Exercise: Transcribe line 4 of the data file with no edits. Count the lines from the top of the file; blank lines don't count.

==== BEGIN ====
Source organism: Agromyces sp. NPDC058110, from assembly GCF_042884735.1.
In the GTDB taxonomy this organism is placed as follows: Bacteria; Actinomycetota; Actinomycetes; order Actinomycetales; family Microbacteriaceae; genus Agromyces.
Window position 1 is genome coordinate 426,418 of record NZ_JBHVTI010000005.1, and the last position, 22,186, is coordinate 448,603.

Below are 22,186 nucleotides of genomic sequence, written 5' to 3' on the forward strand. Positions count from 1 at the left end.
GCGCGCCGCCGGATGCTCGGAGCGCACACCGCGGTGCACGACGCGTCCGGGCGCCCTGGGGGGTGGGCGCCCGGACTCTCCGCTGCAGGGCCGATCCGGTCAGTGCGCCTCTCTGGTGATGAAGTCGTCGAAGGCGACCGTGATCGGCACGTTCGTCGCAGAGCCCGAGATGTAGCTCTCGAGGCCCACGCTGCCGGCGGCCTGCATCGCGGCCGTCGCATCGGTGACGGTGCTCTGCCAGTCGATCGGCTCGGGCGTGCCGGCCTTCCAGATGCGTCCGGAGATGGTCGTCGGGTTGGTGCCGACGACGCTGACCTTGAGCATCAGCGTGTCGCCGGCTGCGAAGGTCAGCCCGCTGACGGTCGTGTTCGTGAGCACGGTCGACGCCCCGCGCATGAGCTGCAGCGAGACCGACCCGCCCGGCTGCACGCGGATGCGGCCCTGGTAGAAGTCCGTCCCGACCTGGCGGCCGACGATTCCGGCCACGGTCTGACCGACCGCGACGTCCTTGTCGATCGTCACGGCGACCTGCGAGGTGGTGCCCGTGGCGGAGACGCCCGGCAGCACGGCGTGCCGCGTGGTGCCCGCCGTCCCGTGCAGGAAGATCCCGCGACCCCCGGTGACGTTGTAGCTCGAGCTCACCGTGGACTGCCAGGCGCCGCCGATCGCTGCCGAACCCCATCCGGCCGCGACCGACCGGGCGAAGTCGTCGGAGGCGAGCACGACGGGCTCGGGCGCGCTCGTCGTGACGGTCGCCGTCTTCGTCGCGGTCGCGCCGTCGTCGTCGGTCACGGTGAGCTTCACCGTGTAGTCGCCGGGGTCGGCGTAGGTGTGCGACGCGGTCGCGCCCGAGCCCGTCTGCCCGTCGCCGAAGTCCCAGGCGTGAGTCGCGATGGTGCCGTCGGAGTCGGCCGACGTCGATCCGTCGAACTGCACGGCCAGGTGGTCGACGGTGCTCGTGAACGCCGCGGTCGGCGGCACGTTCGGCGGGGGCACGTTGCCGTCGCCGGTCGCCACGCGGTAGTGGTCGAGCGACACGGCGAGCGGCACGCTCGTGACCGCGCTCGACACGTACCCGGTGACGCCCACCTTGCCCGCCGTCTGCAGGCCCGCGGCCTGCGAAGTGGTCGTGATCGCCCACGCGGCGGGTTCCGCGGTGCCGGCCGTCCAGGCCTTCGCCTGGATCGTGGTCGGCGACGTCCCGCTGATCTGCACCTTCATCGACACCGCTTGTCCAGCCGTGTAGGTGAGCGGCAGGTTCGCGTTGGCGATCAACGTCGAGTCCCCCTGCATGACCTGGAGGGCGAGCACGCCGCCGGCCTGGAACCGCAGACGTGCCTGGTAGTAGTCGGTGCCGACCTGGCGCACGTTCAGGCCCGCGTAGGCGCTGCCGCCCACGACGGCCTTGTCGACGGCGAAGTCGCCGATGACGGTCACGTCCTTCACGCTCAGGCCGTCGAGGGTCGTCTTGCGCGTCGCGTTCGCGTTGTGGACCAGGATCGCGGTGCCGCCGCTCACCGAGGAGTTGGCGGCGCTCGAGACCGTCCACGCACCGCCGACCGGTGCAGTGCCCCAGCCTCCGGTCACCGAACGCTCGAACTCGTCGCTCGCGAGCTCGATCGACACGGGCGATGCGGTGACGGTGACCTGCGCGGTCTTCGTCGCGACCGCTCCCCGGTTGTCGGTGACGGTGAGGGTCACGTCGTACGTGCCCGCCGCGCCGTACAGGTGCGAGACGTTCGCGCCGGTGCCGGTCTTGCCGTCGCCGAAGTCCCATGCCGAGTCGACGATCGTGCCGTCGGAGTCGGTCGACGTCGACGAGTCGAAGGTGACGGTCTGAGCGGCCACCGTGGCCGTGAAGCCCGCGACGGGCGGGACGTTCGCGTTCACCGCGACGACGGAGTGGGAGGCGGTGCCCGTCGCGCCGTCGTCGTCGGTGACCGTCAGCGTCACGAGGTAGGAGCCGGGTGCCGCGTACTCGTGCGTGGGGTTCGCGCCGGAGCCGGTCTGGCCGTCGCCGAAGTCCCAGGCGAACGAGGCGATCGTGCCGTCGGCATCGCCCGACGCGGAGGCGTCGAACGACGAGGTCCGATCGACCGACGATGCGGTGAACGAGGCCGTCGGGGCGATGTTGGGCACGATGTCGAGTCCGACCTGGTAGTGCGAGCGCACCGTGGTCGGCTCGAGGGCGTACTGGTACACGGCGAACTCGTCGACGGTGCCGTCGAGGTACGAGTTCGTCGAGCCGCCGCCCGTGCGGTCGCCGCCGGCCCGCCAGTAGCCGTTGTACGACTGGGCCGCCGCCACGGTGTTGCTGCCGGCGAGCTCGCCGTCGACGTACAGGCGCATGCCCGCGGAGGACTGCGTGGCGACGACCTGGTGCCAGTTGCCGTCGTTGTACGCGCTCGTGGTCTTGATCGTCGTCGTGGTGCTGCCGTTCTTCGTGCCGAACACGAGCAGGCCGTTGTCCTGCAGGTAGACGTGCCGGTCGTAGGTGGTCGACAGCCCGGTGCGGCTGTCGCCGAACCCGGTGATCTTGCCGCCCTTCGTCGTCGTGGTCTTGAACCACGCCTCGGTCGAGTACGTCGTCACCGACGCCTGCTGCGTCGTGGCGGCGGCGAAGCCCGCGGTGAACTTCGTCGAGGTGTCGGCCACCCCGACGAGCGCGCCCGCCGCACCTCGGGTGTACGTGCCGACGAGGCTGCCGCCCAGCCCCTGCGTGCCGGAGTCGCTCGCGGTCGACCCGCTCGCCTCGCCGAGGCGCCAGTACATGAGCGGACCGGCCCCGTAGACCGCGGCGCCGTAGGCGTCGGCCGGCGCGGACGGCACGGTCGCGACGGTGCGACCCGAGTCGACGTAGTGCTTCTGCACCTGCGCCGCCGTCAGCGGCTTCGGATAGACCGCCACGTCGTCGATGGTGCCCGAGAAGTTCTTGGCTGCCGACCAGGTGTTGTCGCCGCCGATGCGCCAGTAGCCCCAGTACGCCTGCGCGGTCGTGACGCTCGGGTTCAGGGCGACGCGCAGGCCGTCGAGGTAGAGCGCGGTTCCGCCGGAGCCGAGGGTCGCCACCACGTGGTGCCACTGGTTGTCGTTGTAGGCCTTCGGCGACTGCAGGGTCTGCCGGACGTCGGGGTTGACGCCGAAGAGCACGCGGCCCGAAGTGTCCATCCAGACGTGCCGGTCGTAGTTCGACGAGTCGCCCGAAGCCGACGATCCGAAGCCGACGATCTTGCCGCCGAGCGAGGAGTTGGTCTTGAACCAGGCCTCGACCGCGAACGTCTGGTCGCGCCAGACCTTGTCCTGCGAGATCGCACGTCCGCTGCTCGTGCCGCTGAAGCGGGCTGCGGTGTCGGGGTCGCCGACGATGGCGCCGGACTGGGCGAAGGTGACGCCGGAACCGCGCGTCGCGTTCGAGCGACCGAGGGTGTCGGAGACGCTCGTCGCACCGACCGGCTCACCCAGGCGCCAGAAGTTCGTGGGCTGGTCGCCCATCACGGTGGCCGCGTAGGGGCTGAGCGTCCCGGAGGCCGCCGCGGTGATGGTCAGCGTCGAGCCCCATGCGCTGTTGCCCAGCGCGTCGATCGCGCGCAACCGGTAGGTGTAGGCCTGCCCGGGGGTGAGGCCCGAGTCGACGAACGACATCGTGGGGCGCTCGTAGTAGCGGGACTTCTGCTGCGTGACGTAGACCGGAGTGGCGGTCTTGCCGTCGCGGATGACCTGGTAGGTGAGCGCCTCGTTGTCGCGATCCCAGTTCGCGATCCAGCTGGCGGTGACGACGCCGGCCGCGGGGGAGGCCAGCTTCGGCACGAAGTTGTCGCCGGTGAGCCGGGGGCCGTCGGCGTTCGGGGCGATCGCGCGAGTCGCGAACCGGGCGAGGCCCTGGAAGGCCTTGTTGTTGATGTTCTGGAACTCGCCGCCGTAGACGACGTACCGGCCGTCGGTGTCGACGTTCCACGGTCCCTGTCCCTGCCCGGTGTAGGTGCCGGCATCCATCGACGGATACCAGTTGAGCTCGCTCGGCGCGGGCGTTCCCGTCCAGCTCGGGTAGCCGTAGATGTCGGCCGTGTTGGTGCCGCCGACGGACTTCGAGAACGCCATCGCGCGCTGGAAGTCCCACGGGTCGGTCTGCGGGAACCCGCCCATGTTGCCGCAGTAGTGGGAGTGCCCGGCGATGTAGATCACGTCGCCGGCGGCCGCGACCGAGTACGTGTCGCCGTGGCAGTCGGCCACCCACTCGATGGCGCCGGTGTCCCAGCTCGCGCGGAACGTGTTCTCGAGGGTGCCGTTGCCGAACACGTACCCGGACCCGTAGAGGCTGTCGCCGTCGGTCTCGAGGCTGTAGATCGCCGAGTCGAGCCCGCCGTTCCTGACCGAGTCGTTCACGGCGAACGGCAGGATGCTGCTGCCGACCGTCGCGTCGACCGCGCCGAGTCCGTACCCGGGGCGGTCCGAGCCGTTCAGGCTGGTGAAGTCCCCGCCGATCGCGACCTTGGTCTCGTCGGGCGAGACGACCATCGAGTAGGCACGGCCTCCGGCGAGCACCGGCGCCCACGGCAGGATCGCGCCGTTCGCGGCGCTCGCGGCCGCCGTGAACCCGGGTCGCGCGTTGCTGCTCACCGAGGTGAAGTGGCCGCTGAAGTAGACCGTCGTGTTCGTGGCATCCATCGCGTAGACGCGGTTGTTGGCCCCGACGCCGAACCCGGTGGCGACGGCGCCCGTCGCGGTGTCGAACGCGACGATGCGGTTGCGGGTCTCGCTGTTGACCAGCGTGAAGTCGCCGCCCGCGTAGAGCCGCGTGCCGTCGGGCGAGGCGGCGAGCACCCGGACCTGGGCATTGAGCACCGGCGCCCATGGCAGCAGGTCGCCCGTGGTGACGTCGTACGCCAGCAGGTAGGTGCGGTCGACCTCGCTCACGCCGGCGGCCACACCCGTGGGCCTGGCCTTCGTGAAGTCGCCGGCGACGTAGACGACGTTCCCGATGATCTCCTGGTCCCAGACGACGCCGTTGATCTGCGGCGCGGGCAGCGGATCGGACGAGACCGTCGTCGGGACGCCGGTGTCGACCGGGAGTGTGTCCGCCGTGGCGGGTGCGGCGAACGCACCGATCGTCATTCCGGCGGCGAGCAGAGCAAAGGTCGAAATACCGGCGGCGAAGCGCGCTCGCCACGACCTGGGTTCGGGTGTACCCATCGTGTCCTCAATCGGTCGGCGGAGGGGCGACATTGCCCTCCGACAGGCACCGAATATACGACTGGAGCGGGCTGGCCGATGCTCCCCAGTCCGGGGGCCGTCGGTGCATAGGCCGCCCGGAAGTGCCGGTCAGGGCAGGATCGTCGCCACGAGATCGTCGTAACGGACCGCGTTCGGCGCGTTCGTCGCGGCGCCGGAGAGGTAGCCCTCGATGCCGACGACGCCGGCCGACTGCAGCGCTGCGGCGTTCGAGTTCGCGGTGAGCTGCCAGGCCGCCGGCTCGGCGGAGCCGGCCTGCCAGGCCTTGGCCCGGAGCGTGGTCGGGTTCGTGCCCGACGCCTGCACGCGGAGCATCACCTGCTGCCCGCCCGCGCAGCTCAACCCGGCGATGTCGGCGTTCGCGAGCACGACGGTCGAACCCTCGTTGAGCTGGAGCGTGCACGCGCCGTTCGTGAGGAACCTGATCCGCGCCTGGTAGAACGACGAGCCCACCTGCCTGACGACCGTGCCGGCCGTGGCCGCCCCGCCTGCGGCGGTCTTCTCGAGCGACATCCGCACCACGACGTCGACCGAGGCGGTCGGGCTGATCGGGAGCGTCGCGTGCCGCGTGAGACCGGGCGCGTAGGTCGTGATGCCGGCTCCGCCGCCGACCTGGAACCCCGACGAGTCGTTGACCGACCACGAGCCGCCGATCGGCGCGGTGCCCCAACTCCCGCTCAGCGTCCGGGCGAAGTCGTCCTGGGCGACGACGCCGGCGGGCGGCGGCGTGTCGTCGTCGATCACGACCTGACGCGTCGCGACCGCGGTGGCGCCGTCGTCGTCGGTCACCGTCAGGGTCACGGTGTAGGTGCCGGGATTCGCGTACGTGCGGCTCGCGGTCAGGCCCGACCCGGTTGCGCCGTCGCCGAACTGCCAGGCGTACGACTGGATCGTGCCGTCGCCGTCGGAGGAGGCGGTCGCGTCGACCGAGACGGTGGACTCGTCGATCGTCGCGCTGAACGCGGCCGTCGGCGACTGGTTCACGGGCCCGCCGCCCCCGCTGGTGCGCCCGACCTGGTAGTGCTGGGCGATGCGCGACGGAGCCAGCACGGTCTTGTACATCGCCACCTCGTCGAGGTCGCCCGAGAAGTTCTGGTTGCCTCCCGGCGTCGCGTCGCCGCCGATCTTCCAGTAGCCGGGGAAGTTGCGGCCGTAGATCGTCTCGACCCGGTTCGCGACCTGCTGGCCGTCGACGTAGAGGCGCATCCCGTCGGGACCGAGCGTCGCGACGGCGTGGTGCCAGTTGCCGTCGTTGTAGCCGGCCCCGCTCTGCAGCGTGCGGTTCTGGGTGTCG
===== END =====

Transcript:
Below are 22,186 nucleotides of genomic sequence, written 5' to 3' on the forward strand. Positions count from 1 at the left end.